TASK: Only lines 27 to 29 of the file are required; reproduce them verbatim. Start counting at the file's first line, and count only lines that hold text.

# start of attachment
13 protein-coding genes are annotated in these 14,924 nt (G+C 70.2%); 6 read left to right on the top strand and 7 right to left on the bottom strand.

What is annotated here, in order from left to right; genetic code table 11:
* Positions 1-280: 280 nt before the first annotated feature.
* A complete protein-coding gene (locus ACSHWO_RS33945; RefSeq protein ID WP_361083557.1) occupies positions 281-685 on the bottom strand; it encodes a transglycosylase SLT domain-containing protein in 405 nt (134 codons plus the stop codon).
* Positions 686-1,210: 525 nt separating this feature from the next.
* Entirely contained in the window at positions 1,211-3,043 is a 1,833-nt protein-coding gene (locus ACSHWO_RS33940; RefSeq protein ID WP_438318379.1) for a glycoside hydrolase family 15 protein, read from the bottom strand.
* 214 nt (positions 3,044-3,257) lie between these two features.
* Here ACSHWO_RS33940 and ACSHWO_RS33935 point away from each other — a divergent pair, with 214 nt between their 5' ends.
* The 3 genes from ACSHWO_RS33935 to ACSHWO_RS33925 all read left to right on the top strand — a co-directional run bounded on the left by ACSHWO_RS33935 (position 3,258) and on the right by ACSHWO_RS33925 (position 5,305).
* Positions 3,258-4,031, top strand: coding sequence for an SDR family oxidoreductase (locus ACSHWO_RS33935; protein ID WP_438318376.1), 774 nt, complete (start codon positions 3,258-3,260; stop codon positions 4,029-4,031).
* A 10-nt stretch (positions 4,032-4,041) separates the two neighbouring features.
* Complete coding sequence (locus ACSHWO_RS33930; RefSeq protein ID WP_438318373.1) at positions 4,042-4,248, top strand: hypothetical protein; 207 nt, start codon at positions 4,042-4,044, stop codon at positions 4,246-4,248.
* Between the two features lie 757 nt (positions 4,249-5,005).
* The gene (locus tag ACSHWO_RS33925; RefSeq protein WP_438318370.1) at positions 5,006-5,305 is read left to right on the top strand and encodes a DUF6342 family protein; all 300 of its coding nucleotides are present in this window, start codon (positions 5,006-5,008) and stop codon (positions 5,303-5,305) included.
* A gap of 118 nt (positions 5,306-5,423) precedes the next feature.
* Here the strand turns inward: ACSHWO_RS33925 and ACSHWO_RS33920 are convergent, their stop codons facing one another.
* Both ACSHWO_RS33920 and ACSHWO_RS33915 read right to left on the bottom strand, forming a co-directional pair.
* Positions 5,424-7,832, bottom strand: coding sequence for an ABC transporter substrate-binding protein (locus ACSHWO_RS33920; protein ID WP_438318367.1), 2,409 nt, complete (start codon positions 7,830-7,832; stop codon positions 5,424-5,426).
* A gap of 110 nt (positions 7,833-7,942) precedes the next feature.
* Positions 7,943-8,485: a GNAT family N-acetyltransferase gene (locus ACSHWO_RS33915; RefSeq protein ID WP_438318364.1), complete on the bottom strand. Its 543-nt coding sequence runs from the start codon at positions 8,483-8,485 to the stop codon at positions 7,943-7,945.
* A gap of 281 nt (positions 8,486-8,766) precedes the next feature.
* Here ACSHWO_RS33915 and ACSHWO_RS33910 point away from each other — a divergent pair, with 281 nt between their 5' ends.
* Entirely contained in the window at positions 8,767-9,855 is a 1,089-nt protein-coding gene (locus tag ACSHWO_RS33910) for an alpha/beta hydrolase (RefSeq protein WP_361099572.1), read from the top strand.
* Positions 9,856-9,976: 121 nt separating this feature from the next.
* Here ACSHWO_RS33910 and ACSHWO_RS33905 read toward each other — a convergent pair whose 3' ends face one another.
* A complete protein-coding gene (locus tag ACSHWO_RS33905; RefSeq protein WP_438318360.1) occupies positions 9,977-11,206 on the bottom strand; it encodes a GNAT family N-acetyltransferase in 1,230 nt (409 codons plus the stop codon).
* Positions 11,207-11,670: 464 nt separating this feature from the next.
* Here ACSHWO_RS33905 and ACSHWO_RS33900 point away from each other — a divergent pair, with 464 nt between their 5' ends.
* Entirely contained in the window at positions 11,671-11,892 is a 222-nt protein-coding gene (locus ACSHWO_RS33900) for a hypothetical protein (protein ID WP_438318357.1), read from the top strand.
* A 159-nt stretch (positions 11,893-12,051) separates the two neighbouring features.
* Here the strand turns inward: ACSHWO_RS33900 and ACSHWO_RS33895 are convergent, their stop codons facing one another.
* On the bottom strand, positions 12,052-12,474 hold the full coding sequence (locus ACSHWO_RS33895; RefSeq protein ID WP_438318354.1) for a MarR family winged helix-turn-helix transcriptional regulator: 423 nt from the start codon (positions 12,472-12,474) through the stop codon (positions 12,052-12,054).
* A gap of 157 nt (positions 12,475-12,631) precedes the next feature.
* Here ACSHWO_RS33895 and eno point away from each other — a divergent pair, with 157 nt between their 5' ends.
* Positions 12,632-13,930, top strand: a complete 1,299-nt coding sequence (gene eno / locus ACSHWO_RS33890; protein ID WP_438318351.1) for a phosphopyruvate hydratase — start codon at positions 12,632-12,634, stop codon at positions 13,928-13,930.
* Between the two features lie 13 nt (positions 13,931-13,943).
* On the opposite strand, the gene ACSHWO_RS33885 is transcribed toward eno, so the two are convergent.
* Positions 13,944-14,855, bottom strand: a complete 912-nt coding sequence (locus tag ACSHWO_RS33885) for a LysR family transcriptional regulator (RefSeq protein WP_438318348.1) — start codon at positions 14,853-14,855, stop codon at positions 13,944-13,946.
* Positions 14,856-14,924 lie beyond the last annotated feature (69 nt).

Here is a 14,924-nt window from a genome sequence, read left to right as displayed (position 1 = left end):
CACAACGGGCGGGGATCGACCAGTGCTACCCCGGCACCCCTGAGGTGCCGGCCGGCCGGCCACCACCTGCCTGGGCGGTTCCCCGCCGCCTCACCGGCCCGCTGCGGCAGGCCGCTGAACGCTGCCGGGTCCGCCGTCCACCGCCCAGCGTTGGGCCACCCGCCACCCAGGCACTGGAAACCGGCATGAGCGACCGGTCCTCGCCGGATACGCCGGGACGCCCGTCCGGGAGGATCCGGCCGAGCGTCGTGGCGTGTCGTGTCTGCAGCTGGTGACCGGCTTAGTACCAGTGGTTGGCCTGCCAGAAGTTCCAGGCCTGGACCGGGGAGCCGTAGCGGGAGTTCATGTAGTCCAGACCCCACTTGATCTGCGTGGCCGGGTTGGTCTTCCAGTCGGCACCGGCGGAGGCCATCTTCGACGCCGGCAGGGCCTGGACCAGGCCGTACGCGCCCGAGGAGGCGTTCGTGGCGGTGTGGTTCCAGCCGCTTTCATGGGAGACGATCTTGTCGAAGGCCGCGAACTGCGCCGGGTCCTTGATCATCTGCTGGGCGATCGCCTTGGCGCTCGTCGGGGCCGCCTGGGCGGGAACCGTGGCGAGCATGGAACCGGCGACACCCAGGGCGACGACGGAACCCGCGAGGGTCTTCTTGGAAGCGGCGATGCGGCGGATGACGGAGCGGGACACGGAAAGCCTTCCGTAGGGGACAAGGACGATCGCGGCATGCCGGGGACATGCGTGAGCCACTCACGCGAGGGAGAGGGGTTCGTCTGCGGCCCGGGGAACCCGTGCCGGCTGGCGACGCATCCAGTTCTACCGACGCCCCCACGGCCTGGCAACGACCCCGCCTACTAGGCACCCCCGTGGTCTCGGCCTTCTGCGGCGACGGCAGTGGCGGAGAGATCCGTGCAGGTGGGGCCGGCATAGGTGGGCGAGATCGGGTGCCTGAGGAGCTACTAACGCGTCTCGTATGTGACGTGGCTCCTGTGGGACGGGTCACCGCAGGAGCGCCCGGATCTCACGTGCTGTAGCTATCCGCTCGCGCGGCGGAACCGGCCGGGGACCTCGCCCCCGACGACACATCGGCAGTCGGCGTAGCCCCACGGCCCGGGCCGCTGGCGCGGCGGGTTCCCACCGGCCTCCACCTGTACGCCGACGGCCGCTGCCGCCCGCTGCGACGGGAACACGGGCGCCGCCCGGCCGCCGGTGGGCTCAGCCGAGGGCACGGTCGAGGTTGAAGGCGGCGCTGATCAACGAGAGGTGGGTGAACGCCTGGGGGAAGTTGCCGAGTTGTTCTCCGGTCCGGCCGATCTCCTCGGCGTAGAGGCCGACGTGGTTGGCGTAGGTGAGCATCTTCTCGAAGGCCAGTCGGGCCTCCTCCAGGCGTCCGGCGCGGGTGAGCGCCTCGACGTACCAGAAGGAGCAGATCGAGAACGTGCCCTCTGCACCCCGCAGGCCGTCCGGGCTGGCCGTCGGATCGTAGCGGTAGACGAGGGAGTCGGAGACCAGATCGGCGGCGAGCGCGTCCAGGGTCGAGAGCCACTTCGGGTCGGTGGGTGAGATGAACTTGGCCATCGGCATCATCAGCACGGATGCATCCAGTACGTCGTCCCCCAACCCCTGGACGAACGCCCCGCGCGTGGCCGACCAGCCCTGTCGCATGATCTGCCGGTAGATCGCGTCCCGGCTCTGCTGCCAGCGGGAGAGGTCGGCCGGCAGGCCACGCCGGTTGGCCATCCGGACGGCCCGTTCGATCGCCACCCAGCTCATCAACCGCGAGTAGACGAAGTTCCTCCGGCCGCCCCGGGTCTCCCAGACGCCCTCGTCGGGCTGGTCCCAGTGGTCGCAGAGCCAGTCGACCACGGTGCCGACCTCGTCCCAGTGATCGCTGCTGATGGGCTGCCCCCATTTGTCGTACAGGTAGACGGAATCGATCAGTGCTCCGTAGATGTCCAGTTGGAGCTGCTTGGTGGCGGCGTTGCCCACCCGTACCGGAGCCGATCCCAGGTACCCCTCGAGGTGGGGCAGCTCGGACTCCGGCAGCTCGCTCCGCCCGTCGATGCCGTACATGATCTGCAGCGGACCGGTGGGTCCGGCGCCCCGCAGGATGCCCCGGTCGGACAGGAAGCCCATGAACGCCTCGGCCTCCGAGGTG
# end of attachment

* Positions 11,207-11,670: 464 nt separating this feature from the next.
* Here ACSHWO_RS33905 and ACSHWO_RS33900 point away from each other — a divergent pair, with 464 nt between their 5' ends.
* Entirely contained in the window at positions 11,671-11,892 is a 222-nt protein-coding gene (locus ACSHWO_RS33900) for a hypothetical protein (protein ID WP_438318357.1), read from the top strand.